18. Agencies never tell a client something is impossible, because nothing is impossible anymore! There are degrees of difficulty given a budget, time frame, and other applications that need to be integrated, etc., but nothing is impossible. This is a very recent phenomenon; three or four years ago, ‘impossible’ was still in the agency’s vocabulary. 41

19. In the long run, working in advertising does eventually become mundane and you lose inspiration. So be aware that this is natural, and know when you need to take a break from the industry or move on to other things. Don’t wait until you become so burned out and are no longer capable of producing quality advertising ideas that your agency has to let you go.

Creatives who have lost their creative edge and have nothing to fall back on may go freelance. So clients must learn to identify when a creative has burned out.48

20. A lot of projects (advertising, web design, etc.) look artificial, and there are a lot of ‘brand identity gurus’ out there that give you the feeling that they’re offering products that they don’t seem to really believe in, and so they embellish and overstate things.50

21. Advertising can become overwhelming, and it’s frustrating the amount of unprofessional and low quality banner ads out there, being as anybody can create an ad and pay to have it circulate in Google AdSense.38

22. Ad agencies aren’t all the same. Depending on the company and network you’re in, you can have different perceptions of what quality advertising is and isn’t. Ad agencies can have different cultures and selling propositions.15

23. It might not be necessary to be a good web developer to run a website, but it is one important element of many. There are plenty of people who are not very good web developers and not even necessarily good web designers, but they’re good at using the tools available to them, and if their design and message are good enough their idea or brand will get picked up and spread everywhere.41

24. There’s a world of spectacularly talented people out there who do things differently than you or I and we get to work with them; this is simultaneously humbling and exciting.26

25. Ask around and take advantage of word of mouth. As creatives get older and develop a reputation for the quality of their work, they will be less and less asked for their portfolio. Or you can simply Google them and find work they’ve done. But when creatives are younger, their portfolio is their calling card.48

26. Don’t necessarily rely on prizes and awards the creative may have been a part of. This is because independent freelancers cannot enter their work into award competitions – only agencies can. This means that if the freelancer has been freelance for several years, any awards he or she may have won several years prior only reflect the quality of that freelancer’s previous work while he or she was working with a team of other qualified professionals while employed at an award-winning advertising agency. The freelancer in question may very well have been the weakest link in the agency, which is why he or she no longer works at the agency… It’s something to think about.53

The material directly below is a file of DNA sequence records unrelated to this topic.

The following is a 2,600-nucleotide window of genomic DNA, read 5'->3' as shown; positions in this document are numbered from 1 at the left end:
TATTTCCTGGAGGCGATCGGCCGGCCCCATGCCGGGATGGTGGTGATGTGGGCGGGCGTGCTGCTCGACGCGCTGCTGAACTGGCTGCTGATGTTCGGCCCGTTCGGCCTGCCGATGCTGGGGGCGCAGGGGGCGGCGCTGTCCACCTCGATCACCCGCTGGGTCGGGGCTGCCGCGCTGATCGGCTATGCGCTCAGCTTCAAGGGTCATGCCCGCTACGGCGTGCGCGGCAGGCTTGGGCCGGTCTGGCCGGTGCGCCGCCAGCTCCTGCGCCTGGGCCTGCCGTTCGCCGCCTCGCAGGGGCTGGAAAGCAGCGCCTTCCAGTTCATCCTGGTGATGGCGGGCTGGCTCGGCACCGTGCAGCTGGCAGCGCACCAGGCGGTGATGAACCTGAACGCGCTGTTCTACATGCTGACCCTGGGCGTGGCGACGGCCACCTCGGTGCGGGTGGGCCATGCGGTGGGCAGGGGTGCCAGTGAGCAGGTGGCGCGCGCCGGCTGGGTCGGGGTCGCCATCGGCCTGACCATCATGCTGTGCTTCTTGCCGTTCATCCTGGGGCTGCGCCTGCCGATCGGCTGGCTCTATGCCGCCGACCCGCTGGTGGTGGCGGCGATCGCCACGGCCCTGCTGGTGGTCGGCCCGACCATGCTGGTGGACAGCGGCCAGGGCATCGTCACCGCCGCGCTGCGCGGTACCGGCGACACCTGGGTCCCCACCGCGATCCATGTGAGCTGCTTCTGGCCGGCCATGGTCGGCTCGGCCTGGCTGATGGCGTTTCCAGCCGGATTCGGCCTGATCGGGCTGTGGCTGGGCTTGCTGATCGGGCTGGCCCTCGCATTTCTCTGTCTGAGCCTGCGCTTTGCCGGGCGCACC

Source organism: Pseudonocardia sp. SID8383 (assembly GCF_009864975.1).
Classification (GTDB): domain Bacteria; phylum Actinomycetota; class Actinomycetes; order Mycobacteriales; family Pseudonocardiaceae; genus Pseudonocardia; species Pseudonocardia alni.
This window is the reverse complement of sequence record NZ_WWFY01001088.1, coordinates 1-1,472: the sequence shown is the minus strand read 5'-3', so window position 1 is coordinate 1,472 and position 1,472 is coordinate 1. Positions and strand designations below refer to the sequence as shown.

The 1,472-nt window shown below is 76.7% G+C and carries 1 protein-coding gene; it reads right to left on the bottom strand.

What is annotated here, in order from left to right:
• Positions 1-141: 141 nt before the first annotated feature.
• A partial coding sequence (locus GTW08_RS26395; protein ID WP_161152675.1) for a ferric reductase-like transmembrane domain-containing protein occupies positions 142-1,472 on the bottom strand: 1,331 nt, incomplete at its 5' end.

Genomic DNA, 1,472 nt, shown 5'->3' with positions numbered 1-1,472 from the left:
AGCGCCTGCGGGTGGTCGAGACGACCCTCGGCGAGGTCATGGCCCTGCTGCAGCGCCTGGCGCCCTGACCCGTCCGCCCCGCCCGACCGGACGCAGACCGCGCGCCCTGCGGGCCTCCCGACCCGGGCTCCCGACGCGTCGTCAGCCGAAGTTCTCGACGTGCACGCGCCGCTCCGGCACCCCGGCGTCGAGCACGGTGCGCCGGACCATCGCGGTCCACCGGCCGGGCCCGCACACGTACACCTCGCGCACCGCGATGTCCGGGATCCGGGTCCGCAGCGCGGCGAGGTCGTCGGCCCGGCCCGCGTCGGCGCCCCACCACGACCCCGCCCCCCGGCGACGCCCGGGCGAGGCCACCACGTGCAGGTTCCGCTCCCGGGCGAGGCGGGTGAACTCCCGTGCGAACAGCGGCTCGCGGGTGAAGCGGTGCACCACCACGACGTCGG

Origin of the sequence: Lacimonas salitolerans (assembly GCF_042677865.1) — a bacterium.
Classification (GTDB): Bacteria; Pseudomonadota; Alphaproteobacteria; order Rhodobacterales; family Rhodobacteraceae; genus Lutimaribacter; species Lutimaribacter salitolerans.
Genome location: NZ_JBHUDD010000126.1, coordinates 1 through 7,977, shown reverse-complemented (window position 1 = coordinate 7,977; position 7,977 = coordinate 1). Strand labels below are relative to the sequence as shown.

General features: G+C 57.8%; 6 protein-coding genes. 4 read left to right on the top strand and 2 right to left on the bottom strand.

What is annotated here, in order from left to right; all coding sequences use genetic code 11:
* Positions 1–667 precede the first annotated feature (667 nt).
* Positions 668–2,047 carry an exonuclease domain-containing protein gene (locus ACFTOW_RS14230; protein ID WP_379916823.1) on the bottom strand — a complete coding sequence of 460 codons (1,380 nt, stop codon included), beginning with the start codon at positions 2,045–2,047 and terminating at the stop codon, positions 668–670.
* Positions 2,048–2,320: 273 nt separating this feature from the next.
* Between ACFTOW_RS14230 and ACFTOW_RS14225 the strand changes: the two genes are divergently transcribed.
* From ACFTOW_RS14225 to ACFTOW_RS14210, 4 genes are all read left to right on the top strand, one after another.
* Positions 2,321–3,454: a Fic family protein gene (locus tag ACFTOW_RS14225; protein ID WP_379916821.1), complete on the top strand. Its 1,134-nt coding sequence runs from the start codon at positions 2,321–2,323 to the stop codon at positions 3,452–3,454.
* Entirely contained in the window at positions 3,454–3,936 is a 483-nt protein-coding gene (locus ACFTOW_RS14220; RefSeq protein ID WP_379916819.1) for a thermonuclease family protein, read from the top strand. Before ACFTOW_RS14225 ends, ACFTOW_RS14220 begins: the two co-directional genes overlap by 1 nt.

27. Always look at the agency’s homepage. They need to have a homepage. They can’t just have an ‘about me’ page or a cargo collective page. They need to have something that they have hopefully coded themselves, or have at least personalized if they haven’t coded it themselves and maybe gotten someone else to do it for them. That’s number one.50

28. Don’t just look at whether their work is ‘good,’ look at the idea behind the ads in the agency’s portfolio. If the ideas aren’t good for the selection of projects he or she specifically chose to show you, then you can assume that the idea he or she will choose for your project will be just as bad. Learning to tell the difference between good and bad advertising ideas takes practice. Once you can spot the difference, you can adequately qualify the agency’s portfolio.53

29. Consider how the agency shows off its work.  The person may know a lot of relevant or impressive websites or may be able to drop a lot of names but not actually show anything off. If it isn’t already on their website, ask for a list of companies they have worked for as well as companies they want to work for. People do get busy, but the number one red flag when if you’re looking to hire someone for web or mobile is that that person doesn’t have their own personal online portfolio. That is step number one in showing that you actually care about the internet.50

30. There are unscrupulous advertisers, creative directors and copywriters who intentionally steal other people’s work and try to pass it off as their own, hoping nobody will notice; however most idea theft usually isn’t done on purpose. It’s just that nearly all advertisers are working from the same intellectual thought processes stemming from the same books of techniques, graduating from the same advertising school curriculum, and using the same consumer-base demographic to create their advertising campaigns.48

Take your time and choose who you work with wisely. But once you have made your decision, trust their judgment.

31. There are two billing models agencies use when it comes to pitching to clients: Some agencies pitch for free, while others refuse to pitch for free, and bill the client for the amount of hours spent on the project ‘thus far.’49